She narrated a story that happened during one of her chemo sessions. She was there wearing a tube top and a pretty bandana cheerfully waiting in a room for her turn. She was with Marty. Then there was a very angry lady, another patient, who said, “This is supposed to be my room!” Surprised, Bangge just said, “OK I’ll leave.” Then the angry lady said, “No, you’re here already, I’ll leave!” Later on the doctor told Bangge why the lady was very angry. She was actually envious of Bangge. She asked the doctor why the chemo seems to be working well on Bangge and not on her. The main difference observed by the doctor was that Bangge was always accompanied and supported by her husband while she ended up separating from hers. The doctor even asked Bangge to talk to the lady in order to comfort her.
Friends and family support are another big boost to Bangge’s fighting spirit, “All the well wishes and messages of my friends are so meaningful and powerful. I wrote down all the text messages and inspirational words and I would read them before my chemo. During my treatment I liked having my bading (gay) friends around. They are just so funny, I just keep laughing I don’t have time para masuka, hahaha! I also avoided some negative people during my treatments.”
One negative message she received from a friend, maybe unknowingly, went something like this: All the sufferings you’re experiencing were brought about by your past sins. It was a good thing that she received this email message when she was already ok. She was able to reply to the friend that her God is not a vengeful God. In fact, Bangge was even thankful that she was the one who carried the burden and not her sons.
What did cancer do to you? “The biggest effect was my detachment from everything. Before, I used to be very protective of my kids. I did almost everything for them – fixed their food, did the groceries, market, attended their school activities, etc. Then when I got sick I couldn’t do these things anymore. I realized that even my kids are not mine. I was detached from them, from the everyday things. It was just me and Him and I said, ‘Lord, wala akong magagawa, talagang total surrender, bahala ka na.” Her relationship with God became deeper. Even if she used to be prayerful prior to her diagnosis, her prayers became more meaningful as if each word is really loaded with feelings and gratitude and not just recited.
She also finds herself talking to Him about anything, sometimes it goes like this, “Lord, ano kaya ang ulam namin ngayon?” Bangge also feels that after her diagnosis of the big C, she seems to be getting special favors from the bigger and more powerful C – Christ, “Sometimes as simple as please don’t let it rain. There was also this one time I was so weak after a chemo I could not even open my eyes even if I wanted to see and touch my kids, so I said, ‘Ok, bahala ka na matutulog muna ako.’ True enough when I woke up I was full of energy. Times like this I tell Him, “Ayan ka na naman sinagot mo na naman ako, pinagbigyan mo na naman ako!’” She acknowledges that her heightened awareness of God must have brought all these. It’s possible that all along He has always granted her requests but she was not as appreciative as she is now.
Bangge continued, “But you know somehow, I believe that I’m not going to die because of cancer, kasi pangit e, hahaha! But of course, I also prepared. I was inspired by this book to write down the things that I want to happen when I die. I wrote down that I want to wear maong jeans na butas-butas. I already chose my friend who will do my make-up and the people who will talk. I want a lot of singing during my wake. I want it to be a celebration of my next life.”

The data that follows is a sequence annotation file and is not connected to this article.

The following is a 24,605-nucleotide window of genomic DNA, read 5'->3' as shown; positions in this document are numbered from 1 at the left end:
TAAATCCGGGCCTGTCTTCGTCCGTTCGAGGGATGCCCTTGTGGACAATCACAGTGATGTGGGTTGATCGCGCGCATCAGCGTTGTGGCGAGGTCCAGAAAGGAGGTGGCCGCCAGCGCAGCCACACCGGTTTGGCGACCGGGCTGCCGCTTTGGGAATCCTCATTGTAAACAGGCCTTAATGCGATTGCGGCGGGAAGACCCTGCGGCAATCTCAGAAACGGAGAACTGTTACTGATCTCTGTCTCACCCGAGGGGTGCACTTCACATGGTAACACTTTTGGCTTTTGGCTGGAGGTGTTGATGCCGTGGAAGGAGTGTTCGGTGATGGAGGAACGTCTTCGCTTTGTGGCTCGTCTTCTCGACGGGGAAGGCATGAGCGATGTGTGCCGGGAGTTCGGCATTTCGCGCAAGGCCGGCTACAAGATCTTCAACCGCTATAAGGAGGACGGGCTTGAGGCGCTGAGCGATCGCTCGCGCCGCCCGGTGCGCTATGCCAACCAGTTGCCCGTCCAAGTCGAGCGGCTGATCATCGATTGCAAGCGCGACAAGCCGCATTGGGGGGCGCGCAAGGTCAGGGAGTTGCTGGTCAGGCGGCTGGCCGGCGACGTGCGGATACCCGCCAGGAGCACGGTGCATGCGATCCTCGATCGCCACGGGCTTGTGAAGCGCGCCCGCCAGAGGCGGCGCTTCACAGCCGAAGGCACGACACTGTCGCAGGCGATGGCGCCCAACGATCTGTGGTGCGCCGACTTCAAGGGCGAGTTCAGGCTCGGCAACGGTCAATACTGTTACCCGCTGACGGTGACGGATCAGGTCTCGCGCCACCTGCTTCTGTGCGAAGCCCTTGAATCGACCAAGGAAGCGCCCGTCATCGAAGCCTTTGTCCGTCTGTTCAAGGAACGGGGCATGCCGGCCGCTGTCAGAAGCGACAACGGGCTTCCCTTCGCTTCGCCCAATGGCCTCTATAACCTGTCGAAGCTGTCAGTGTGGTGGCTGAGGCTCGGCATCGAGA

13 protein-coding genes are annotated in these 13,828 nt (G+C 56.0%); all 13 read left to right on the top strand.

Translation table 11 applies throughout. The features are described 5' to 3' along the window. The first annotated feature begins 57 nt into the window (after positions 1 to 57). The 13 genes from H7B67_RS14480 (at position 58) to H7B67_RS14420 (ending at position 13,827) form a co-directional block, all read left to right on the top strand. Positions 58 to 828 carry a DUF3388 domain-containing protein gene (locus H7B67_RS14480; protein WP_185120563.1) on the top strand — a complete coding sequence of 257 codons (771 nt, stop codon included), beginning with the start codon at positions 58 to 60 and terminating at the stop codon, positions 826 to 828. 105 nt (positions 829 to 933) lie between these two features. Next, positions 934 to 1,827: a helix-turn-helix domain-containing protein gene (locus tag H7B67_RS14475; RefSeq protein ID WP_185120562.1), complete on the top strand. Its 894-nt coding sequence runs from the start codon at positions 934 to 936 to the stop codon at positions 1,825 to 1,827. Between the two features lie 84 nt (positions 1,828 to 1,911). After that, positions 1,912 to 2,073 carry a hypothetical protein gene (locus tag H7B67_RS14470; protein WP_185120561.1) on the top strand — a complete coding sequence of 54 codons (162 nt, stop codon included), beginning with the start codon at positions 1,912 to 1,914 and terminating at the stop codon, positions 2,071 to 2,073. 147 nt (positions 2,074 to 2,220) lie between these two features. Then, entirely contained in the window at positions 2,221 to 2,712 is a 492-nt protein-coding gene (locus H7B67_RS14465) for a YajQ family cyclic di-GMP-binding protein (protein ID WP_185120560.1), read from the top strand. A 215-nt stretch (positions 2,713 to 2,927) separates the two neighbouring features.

Another good thing that happened because of cancer is her ability to appreciate her husband, sons and everything around her more.
She appreciates how her sons are growing up to be very kind young men, “I don’t really aspire that my sons will become these great achievers but I really want them to become good persons and I am always happy to hear mothers praise them for their kindness. Miguel reads the bible. There was one time he even wanted to be a priest, but I think that has changed now.” Miguel is a member of the Antioch, a Catholic youth movement. Gab is also a Mister Congeniality in his group. He is the one who brings the group together. When he notices that a classmate needs a friend, you can count on him to be that friend. Bangge also wants to impart in her sons the simplicity that she grew up with, having come from humble beginnings.
She also appreciates her husband more, “Now I realize how lucky I am to wake up every morning beside the man I love. There is still that kilig factor.” This man whom she met back in 1989 at Tia Maria was God’s answer to her prayer. Having seen unhappy stories of unfaithful husbands, Bangge was not so keen on getting married back in the day so her prayer was, “Lord OK lang akong maging old maid, if I will not find a really good husband.” God not only gave her a good husband to love but a big family (Marty belongs to a family of 10 children) she loves dearly.
She told me a story when she had a major argument with her older son and she ended up crying. Marty, talked to their son in private and said, “When I married your mom, I only wanted 2 things: 1.) to give her everything she wants as much as I can; and 2.) not to make her cry. If you’re the one who will make her cry, I can ask you to leave the house. This reminds me of the saying that the best way a father can parent his children is to love their mother well.
Are you out of the woods? Six years after her diagnosis and after six chemo sessions, series of check-up and other medications including alternative medicine, there has been no recurrence of the big C for Bangge. Doctors say that if there was no recurrence within 5 years, the chances of recurrence is very low. However, they are not discounting the fact of any recurrence in the future. For the meantime, Bangge continues to live life with her bigger Cs – Cheerfulness and Christ.
Catch Bangge’s performances: July 8 Aawitan Kita at the University of Makati; July 1 & 29 at the Resorts World; July 12 & 26 at the Chef and Brewer together with MOBB (Men of Blue Blood).
Cheers to Bangge and cheers to life!